Excerpts from Chapter 10

Keep the Conversation
Going in the Right Direction

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Our temptation, and here I am speaking of both parents and teens, is to be problem-centered in our follow-up discussions. When our teens only partially follow-through with the plan they developed and slip back into their former patterns, that’s what they expect us to see—where they blew it. In the past, that breakdown is what we or other adults in their lives have usually drawn their attention to. Their strong temptation, like ours when our weaknesses or failures are pointed out, is to cover up their errors or excuse themselves with defensive and often angry words. That’s the way both adults and teens have handled these follow-up conversations in the past. Our opening questions have often encouraged this self-defeating approach by emphasizing points of failure.

Therefore, the opening question of these follow-up conversations is absolutely crucial in setting the tone and direction of the conversation. Left to our own devices, the questions we would typically ask would open the door wide to a primary focus on problems, failures, and sin.

“How did things go today with your friends?” “What has happened this past week between you and your teachers?” “Have you made any changes this week?” “Did things go any better this week in school?” “Did you get to put into practice any of the plan you came up with the last time we talked?”

Questions like these may sound harmless enough, and they certainly come naturally. But such questions are itching for negative responses. This is especially true if the young adult has recently experienced a difficult encounter, an aggravating set of circumstances, or anything at all like what led to the two of you to have these conversations in the first place. When it comes to angry teens involved in the LCLP process, you should avoid questions like these. The problem lies in the phrasing. Such questions will tempt a young person to think in terms of the problem and “how bad things are.” They divert a teen’s attention away from the solution he wanted to implement, and away from what went well when he did put his plan into action.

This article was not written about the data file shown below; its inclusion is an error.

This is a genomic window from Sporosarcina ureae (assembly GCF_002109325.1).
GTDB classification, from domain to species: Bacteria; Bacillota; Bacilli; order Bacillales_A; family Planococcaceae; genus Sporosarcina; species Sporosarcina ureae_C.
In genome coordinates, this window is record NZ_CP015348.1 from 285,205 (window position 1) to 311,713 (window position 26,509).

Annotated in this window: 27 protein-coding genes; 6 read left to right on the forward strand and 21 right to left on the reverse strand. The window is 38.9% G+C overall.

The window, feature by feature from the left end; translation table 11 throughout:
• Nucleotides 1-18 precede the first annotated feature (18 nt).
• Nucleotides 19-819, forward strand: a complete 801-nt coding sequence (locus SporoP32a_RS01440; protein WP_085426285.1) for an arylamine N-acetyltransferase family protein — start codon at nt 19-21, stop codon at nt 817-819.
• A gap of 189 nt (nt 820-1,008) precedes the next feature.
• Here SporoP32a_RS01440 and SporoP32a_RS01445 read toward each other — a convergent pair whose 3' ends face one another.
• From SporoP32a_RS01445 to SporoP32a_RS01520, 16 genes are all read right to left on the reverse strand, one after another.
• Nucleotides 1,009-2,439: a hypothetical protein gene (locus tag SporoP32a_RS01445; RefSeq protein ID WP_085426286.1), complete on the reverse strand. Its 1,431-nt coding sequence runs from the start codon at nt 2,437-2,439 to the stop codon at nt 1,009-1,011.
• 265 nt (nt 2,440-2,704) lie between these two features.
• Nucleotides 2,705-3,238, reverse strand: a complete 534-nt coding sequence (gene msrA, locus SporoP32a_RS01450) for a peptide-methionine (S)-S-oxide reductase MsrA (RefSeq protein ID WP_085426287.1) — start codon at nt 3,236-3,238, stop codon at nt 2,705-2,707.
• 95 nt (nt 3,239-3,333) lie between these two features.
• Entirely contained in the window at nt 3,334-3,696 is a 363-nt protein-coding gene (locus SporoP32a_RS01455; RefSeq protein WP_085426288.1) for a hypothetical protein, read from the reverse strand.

With teens who have been angry, we need to ask a different set of questions. These are questions that invite them to think differently about us, about themselves, and about how to get what they wisely want. We can ask questions that spawn hopefulness and put criticism and a sense of failure—whether ours or theirs—in the background.

Stay Focused on Exceptions and Solutions

Questions that are phrased positively focus on the value and the promise of the teen’s plan, not the challenges and difficulties of the teen’s problems. With just a small shift in your thinking, you can ask questions that encourage hopefulness….

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The fact is that, no matter how badly the week went, there were some things that went better than other things. Your job is to focus your teen on the things that went better. This gives you the opportunity to see how she has managed better with these other things. “What have you done that made things better than the worst part of the week?”

Follow-up conversations are great opportunities to keep your relationship going well. As your connection strengthens, you will be able to talk about your teen’s struggles on a more and more personal level. At all times, however, remember to keep the conversation focused on solutions and exceptions. By accentuating what your teen has done well in spite of his challenges, you can avoid the natural tendency for your conversation to drift toward a focus on problems. Taking this approach with a young adult who has been angry or disinterested can open up a depth of communication that may be new territory for both of you. Your ultimate goal is to move to the most serious topic of all—the gospel. This is the theme to which we turn our attention in the next and final chapter of this book.

Read excerpts from Chapter 11

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